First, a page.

Plate Ancient “Red Fuji,” 2013; porcelain with colored glaze (yōsai); h. 2 5/8 x dia. 15 5/8 in. (6.5 x 39.5 cm)


Crystalline Green BowlBowl Suicho (Crystalline Green), 2013; porcelain with vivid colored glaze (yōsai); h. 2 1/2 x dia. 20 1/2 inches (6 x 52 cm)


TokudaIV-insense burnerSo (Play), 2012; incense burner; porcelain; h. 4 1/2 x dia. 4 1/2 in. (11.5 x 11.5 cm)

Tokuda Yasokichi IV (b. 1961)

Born in 1961, Tokuda Yasokichi IV succeeded her father Tokuda Yasokichi III after his death in 2009. As a female leader of a traditional potter’s family, she is a remarkable figure in Japan and also recognized in the international arena.

She inherited the techniques and methods of the Tokuda family style of Kutani porcelain production, especially with saiyu glazing whereby the arrangements and gradations of color play a central role in the ornamentation, rather than with the usual pictorial designs of birds, flowers, and figures seen in conventional Kutani wares. In addition, her personal sensibility as a female artist gives her a novel perspective on tradition that is reflected in her diverse choice of colors and unique interpretations of form. Her works are housed in public collections in the United States, including the Indianapolis Museum of Art, Indiana.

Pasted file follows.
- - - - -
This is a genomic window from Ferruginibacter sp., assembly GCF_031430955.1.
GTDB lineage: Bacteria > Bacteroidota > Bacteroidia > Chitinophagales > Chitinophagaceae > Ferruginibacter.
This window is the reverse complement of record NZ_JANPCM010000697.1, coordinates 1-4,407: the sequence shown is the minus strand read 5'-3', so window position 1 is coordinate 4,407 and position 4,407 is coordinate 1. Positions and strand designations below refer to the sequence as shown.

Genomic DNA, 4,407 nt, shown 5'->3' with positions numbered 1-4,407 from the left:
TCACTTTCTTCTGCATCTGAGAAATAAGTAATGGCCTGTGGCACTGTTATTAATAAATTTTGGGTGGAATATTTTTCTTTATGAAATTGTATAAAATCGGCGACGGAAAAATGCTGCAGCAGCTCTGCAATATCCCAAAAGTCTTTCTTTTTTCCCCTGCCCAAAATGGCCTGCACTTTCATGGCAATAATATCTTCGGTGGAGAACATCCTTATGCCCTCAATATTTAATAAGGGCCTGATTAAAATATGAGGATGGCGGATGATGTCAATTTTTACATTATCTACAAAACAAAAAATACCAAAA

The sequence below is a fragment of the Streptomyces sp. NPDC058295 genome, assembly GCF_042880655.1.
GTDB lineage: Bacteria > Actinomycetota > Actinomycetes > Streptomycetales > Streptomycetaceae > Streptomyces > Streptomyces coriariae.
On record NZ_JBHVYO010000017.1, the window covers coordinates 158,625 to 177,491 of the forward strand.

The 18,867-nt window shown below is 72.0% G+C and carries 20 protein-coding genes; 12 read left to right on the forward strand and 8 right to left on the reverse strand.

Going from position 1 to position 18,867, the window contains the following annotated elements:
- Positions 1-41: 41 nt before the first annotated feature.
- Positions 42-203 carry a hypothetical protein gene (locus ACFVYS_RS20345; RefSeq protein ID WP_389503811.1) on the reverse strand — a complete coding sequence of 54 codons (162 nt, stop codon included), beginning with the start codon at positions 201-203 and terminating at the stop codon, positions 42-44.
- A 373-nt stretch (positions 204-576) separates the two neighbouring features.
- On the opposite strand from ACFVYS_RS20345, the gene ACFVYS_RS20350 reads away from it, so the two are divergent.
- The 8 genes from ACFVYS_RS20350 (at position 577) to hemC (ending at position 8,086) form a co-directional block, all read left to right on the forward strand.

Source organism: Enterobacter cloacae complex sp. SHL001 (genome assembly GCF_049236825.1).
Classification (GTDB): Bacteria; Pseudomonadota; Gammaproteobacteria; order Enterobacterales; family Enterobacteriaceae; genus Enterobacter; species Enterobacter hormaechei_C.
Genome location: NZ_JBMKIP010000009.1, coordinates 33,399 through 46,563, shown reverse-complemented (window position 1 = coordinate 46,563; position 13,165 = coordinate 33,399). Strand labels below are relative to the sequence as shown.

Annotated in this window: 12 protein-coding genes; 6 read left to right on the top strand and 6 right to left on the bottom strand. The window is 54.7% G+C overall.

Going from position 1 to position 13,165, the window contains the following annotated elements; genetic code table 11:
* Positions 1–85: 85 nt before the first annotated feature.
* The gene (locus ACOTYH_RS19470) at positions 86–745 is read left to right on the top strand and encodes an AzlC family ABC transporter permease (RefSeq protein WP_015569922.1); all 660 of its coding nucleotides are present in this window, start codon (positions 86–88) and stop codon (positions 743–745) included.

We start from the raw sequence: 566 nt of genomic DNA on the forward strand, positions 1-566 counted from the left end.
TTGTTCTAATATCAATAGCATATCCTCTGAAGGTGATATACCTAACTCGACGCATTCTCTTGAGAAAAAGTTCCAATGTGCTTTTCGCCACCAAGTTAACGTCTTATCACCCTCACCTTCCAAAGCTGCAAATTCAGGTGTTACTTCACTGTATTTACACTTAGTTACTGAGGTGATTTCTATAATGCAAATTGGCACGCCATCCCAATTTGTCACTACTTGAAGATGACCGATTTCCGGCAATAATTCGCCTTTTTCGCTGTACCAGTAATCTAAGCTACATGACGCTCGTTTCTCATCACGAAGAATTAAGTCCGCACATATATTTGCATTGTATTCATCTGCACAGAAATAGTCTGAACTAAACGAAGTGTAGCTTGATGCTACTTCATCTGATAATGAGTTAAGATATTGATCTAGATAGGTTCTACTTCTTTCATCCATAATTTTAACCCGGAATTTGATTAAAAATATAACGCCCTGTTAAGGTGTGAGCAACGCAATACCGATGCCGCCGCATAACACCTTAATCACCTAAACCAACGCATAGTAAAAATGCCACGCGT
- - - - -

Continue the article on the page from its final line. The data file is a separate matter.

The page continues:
Tokuda Yasokichi IV (b. 1961) Exhibits

Selected Exhibitions

Asia Week, New York, US
The 72nd Contemporary Art Exhibition, Ishikawa Prefectural Museum of Art, Ishikawa, Japan
The Power of Colors , Musée Tomo, Tokyo, Japan
SOFA Chicago, Illinois, US
Tradition Reborn:Contemporary Japanese Ceramics , Indianapolis Museum of Art, Indiana, US
360th Anniversary Kutaniyaki Exhibition , Kutaniyaki Art Museum, Ishikawa, Japan
Contemporary Japanese Ceramics, Embassy of Japan, Washington D.C., US
Heritage: Japanese Works of Art by Contemporary Artists
Selected for the Inaugural Biennale of the Tea Ceremony Today - Utility and Form, Musée Tomo, Tokyo, Japan

Selected Public Collection

British Museum, London, UK; Auckland Museum, New Zealand; Kyushu Ceramic Museum, Arita, Saga, Japan; National Museum of Modern Art, Tokyo, Japan; Museum of Ceramic Art, Sasayama, Hyogo, Japan